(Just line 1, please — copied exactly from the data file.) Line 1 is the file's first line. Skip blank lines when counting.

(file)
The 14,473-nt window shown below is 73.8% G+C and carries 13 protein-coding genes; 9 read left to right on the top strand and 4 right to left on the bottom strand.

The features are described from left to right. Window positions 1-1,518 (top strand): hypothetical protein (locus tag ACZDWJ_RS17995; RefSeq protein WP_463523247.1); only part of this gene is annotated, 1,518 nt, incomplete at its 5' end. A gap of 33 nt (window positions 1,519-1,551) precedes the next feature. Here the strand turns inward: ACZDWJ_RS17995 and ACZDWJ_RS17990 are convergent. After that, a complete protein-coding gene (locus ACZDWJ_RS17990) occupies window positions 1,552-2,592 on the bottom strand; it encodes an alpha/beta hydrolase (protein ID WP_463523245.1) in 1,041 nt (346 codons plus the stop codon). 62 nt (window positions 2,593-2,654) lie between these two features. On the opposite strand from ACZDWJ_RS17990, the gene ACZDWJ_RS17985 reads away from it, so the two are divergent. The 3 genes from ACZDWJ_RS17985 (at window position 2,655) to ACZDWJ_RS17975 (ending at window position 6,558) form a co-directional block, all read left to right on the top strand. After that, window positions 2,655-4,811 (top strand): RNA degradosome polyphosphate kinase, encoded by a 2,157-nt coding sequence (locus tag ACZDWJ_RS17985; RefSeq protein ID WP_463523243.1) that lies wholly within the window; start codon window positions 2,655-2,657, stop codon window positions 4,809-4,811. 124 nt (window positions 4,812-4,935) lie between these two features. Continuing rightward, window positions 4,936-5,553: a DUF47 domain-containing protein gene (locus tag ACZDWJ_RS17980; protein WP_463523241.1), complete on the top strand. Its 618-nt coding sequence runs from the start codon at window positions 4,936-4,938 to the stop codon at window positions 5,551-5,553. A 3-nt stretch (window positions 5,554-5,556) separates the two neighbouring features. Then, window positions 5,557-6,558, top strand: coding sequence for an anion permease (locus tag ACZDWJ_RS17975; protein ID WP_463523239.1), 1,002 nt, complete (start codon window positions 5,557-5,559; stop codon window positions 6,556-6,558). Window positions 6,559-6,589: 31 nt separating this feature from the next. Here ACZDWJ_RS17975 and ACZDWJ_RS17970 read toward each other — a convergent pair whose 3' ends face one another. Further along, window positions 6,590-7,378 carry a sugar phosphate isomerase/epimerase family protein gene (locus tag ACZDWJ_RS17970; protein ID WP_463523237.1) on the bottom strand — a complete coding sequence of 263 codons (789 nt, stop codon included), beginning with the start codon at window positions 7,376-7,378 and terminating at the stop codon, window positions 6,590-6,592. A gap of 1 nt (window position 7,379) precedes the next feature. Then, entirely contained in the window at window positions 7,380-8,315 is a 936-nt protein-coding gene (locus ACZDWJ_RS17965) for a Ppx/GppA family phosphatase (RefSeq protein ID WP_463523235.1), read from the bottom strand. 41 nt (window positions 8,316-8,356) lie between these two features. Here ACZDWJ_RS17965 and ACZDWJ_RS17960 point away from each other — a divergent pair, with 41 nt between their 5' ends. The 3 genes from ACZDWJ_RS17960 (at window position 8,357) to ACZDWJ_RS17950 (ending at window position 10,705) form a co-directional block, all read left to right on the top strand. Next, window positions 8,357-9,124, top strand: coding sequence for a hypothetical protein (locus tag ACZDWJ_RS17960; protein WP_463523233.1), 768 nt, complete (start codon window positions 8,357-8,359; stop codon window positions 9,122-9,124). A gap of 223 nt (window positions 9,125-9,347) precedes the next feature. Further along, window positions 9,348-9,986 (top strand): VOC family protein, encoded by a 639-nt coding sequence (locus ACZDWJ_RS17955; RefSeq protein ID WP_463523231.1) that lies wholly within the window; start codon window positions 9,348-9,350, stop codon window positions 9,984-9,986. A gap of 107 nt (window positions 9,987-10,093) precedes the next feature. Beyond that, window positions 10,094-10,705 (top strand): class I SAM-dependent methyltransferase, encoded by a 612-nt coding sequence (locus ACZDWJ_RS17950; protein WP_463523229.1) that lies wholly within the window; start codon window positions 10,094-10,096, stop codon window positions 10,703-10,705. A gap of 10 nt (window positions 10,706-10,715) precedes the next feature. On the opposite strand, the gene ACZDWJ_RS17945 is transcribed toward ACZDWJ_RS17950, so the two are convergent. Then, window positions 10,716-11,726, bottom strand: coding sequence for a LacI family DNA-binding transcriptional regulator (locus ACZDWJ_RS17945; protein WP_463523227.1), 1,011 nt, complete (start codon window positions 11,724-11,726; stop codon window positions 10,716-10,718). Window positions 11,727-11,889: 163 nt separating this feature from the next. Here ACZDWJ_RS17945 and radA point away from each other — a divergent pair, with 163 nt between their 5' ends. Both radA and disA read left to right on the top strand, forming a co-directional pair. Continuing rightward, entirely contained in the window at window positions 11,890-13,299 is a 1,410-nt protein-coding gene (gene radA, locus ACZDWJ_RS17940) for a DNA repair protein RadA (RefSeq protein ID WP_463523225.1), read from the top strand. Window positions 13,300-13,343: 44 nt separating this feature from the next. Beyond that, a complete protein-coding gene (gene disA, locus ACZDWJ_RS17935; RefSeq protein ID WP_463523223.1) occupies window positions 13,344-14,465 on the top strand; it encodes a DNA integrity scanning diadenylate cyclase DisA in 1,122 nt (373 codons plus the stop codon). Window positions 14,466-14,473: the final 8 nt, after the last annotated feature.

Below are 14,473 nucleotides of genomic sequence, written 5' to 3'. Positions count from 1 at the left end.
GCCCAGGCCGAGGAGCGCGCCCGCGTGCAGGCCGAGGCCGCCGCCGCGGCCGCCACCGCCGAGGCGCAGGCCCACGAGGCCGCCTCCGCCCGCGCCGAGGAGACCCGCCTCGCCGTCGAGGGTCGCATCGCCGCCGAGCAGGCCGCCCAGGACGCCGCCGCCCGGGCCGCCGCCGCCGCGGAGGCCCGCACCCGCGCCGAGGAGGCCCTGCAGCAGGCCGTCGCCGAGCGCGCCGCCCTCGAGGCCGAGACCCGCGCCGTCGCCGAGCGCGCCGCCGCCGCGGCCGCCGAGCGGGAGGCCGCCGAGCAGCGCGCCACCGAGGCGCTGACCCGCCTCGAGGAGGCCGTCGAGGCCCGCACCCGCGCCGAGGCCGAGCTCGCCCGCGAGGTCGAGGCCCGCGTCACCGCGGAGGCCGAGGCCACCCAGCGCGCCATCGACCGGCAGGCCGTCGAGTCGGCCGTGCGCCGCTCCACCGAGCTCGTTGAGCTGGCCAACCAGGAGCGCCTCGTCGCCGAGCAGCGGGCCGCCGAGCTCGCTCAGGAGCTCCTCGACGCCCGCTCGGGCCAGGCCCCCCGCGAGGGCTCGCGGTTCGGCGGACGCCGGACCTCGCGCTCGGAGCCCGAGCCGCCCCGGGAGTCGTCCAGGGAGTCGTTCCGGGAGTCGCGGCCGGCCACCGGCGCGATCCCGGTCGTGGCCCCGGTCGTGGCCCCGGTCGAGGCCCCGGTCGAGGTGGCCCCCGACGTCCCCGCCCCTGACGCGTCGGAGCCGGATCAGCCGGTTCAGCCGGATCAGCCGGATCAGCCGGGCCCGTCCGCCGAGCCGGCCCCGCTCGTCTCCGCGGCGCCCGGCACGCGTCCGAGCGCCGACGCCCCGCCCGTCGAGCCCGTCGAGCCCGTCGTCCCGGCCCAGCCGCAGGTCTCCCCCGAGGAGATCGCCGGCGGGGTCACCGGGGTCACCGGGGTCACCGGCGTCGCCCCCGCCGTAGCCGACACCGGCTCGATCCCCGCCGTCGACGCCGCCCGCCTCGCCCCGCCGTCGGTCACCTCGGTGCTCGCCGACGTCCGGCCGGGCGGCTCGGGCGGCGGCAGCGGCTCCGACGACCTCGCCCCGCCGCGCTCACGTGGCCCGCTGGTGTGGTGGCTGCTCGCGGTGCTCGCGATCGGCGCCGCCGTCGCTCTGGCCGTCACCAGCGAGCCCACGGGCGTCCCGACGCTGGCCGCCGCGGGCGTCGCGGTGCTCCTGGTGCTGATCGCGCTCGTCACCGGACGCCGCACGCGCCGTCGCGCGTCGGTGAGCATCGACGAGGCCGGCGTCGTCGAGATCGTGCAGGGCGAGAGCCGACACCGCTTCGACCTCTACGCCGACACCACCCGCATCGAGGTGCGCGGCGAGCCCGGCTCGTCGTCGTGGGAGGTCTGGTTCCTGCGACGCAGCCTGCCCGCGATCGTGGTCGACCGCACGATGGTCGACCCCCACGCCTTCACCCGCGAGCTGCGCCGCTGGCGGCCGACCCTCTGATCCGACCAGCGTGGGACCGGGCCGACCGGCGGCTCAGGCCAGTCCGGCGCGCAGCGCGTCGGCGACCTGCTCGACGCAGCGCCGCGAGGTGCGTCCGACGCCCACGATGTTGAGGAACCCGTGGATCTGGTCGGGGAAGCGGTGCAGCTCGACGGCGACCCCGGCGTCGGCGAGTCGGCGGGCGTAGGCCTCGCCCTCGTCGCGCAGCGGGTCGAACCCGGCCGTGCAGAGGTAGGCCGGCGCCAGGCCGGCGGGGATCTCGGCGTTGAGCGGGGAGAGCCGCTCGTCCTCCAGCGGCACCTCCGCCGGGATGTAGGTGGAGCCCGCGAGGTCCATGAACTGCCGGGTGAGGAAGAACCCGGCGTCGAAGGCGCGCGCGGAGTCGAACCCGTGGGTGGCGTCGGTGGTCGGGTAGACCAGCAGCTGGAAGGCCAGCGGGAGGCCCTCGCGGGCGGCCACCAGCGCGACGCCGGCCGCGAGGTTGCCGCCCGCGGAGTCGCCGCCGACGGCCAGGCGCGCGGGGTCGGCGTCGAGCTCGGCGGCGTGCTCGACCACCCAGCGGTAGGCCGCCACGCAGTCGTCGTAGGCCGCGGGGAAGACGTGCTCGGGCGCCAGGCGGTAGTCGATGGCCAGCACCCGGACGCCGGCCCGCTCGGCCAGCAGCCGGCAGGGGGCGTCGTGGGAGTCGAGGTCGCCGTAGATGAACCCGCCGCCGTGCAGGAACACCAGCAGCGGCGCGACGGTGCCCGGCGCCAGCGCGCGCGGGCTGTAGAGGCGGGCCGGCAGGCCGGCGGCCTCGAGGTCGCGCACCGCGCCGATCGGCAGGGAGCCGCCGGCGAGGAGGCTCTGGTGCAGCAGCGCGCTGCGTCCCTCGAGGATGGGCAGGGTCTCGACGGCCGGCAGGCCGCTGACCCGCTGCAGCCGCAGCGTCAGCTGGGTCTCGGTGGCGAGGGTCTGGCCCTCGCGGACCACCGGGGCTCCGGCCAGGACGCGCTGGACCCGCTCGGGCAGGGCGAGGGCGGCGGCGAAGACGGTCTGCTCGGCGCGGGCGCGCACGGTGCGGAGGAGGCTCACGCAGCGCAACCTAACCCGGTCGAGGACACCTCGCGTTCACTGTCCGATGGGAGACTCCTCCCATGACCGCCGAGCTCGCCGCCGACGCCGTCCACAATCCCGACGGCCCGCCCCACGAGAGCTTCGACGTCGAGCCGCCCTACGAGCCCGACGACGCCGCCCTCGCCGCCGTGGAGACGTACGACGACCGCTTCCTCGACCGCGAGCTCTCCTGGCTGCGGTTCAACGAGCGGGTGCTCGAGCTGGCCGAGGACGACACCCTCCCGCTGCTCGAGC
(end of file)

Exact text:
The 14,473-nt window shown below is 73.8% G+C and carries 13 protein-coding genes; 9 read left to right on the top strand and 4 right to left on the bottom strand.